Men's Soccer

 Ian Collins
Ian Collins

Bridge North, England

High School:
Bridge North Endowed

Head Coach


Years at UK:


Collins Not Retained as UK Men's Soccer Coach

A national search for Collins' replacement will begin immediately

A three-time conference coach of the year, Ian Collins has transformed the UK program into an annual contender from the ground up, taking over in its infancy in 1994 and running up 188 career wins at UK and a winning percentage hovering just over 60-percent. Collins enters the 2011 season with 199 career wins and an experienced and a talented group of players ready to add to an impressive resume.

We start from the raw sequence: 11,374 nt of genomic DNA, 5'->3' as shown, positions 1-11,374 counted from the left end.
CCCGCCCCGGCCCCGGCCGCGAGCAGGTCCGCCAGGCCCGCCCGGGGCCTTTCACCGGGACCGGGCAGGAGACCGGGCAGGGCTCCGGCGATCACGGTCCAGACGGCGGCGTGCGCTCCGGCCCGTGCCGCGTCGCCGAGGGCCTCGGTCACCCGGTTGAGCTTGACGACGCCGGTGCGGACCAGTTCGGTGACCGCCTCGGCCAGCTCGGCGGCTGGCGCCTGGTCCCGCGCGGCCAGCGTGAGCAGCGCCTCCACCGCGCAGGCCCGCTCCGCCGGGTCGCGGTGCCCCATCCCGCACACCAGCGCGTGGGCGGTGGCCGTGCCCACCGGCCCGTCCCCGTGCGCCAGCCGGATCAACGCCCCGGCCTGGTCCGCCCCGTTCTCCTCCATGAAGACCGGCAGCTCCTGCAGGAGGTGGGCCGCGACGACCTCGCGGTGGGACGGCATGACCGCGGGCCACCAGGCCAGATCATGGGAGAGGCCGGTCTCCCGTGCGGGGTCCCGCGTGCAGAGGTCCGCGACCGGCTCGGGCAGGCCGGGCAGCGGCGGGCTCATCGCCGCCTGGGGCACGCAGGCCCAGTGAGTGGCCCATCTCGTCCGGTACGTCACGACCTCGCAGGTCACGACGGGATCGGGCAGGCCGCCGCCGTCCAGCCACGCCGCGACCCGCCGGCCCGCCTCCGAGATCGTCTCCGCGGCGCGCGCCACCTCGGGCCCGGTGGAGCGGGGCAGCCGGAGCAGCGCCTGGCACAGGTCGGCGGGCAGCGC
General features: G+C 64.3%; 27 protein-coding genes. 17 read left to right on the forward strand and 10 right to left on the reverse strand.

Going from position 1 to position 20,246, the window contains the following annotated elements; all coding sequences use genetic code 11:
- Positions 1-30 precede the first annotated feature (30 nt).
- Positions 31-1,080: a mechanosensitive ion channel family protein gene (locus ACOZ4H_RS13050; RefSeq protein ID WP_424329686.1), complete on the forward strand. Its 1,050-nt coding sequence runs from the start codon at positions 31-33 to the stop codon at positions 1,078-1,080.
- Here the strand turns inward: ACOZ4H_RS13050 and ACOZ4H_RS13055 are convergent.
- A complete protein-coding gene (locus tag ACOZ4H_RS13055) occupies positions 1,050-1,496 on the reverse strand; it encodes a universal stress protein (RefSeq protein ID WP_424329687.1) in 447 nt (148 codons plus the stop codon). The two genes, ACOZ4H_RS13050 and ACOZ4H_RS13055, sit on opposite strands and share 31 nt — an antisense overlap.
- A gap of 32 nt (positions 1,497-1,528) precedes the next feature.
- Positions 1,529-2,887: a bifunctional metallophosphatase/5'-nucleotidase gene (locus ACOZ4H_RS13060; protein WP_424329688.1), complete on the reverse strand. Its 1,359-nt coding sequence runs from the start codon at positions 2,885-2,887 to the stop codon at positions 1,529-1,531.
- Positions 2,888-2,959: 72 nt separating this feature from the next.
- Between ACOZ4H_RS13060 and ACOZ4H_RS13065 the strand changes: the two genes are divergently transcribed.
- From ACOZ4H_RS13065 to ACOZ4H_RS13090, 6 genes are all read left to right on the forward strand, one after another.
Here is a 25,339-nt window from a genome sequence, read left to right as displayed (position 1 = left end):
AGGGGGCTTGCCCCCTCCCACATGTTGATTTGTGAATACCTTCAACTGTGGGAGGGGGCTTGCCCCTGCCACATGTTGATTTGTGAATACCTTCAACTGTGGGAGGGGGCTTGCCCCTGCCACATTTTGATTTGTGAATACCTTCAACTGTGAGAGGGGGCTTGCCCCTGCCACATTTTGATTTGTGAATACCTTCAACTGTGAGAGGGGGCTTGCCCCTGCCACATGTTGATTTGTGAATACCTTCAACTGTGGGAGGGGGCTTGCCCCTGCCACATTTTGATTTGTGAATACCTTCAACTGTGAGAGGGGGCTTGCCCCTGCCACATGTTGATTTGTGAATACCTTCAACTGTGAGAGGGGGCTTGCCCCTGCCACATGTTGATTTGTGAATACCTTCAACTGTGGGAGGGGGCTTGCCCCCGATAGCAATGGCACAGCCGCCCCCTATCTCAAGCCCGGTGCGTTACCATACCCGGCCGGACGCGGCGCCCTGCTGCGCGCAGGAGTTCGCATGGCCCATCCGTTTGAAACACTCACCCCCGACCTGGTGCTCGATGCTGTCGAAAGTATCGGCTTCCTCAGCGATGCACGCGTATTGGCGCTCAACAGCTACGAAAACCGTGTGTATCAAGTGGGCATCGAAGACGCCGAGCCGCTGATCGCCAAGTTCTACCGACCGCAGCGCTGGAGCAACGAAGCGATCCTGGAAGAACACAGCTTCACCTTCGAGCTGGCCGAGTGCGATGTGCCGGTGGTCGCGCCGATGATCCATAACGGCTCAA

Ian Collins

The Collins File

Birthdate: April 14, 1963
Hometown: Bridge North, England
Wife: Jenny
Children: son Jack (8), daughter Victoria (5)
First season as head coach: 1994

Coaching Honors

  • 1997 MAC Coach of the Year
  • 1999 NSCAA Mideast Region Coach of the Year
  • 1999 MAC Coach of the Year
  • 2001 MAC Coach of the Year

Coaching highlights

  • Served as an assistant at St. John's prior to arriving at Kentucky.
  • Was the youngest Division I head coach in the nation when hired at Hofstra in 1986.
  • Awarded the Robert McNulty Award in 1993 as the outstanding coaching candidate at the United States Soccer Federation Coaching School.
  • Earned his USSF "A" coaching license in 1994 and holds a National Soccer Coaches Association of America Premier Diploma.
  • In 1995, guided Kentucky to a 16-5-1 record, which included a 1-0 win over Indiana, while earning the school's first national ranking.
  • Guided Kentucky to its first NCAA Tournament berth in 1999 and has been to four in the past six seasons.